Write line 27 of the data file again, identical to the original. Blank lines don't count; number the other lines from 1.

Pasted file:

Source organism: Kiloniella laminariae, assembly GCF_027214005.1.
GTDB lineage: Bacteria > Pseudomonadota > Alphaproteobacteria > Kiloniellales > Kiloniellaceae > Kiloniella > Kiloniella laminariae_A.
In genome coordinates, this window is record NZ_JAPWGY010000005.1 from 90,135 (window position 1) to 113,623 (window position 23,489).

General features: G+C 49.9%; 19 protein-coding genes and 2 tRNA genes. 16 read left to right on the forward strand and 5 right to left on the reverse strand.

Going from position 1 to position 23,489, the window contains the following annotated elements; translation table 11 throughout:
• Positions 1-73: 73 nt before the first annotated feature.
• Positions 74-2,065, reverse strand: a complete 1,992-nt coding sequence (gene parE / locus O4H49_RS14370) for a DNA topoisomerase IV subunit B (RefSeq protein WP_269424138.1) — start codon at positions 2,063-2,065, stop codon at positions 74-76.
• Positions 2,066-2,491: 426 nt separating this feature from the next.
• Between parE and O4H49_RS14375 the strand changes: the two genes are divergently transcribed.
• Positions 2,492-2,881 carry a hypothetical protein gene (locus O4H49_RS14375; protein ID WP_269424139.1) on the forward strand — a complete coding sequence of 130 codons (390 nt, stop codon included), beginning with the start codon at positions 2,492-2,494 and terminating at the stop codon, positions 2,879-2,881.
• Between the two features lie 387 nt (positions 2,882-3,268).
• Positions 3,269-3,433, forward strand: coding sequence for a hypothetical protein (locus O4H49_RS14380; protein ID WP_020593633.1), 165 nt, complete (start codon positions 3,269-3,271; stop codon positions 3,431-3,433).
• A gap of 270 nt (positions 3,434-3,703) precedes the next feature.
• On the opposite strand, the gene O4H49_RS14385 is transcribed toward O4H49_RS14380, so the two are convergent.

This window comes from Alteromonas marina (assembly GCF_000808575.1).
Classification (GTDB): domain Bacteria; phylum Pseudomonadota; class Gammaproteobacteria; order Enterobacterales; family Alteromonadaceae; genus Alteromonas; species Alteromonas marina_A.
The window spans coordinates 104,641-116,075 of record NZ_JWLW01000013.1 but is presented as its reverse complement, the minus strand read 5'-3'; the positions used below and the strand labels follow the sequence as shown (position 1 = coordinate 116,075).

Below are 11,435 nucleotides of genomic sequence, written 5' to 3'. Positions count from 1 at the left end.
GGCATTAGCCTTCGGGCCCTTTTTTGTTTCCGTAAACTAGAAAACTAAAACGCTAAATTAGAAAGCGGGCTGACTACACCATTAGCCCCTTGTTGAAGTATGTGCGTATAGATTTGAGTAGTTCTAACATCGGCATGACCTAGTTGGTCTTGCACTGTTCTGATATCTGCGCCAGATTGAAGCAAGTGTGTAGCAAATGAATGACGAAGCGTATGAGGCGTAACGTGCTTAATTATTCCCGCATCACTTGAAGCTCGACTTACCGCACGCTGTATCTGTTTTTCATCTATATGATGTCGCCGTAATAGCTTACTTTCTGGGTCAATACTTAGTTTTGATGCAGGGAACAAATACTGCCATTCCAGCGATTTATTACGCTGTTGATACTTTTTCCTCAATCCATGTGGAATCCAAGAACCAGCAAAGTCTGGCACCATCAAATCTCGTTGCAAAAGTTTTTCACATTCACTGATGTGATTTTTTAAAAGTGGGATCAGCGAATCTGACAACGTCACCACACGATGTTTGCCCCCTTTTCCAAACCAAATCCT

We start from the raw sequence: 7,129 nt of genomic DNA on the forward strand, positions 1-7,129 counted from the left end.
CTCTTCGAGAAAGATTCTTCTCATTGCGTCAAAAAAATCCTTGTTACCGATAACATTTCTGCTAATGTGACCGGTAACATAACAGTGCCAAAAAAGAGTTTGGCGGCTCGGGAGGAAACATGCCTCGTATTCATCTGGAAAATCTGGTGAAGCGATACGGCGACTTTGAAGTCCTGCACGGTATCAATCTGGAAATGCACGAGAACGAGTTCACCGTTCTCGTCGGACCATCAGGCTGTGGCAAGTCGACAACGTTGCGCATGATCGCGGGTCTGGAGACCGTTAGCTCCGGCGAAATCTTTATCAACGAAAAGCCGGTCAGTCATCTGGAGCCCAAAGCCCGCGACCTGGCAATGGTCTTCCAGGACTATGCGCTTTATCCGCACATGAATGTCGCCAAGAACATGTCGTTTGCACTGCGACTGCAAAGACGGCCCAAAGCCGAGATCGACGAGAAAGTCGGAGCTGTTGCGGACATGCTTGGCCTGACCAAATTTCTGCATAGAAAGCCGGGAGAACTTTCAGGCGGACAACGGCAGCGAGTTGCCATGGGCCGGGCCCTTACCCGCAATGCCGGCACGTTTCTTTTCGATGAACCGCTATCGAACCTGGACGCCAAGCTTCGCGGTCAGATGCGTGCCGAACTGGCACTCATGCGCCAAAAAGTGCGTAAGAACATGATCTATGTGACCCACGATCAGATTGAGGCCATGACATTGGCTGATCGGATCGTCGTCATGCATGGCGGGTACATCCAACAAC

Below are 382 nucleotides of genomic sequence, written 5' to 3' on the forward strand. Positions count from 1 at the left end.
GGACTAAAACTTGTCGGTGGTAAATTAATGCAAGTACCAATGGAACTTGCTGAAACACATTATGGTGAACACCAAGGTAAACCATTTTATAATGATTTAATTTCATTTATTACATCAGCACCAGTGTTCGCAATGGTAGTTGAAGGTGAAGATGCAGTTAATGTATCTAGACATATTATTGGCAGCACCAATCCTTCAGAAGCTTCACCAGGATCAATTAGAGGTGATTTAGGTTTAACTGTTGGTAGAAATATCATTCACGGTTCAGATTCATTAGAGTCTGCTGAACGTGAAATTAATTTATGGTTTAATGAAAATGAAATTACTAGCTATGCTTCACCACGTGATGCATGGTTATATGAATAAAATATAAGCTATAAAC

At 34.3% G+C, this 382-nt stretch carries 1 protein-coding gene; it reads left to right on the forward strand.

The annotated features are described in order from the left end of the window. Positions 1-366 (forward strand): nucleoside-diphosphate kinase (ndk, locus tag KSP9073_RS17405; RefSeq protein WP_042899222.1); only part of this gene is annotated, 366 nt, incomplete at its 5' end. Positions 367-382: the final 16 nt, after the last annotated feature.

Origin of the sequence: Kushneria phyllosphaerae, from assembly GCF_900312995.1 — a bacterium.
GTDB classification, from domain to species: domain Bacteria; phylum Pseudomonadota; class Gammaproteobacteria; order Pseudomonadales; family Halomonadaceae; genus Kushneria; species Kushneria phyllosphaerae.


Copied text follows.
GTDB classification, from domain to species: domain Bacteria; phylum Pseudomonadota; class Gammaproteobacteria; order Pseudomonadales; family Halomonadaceae; genus Kushneria; species Kushneria phyllosphaerae.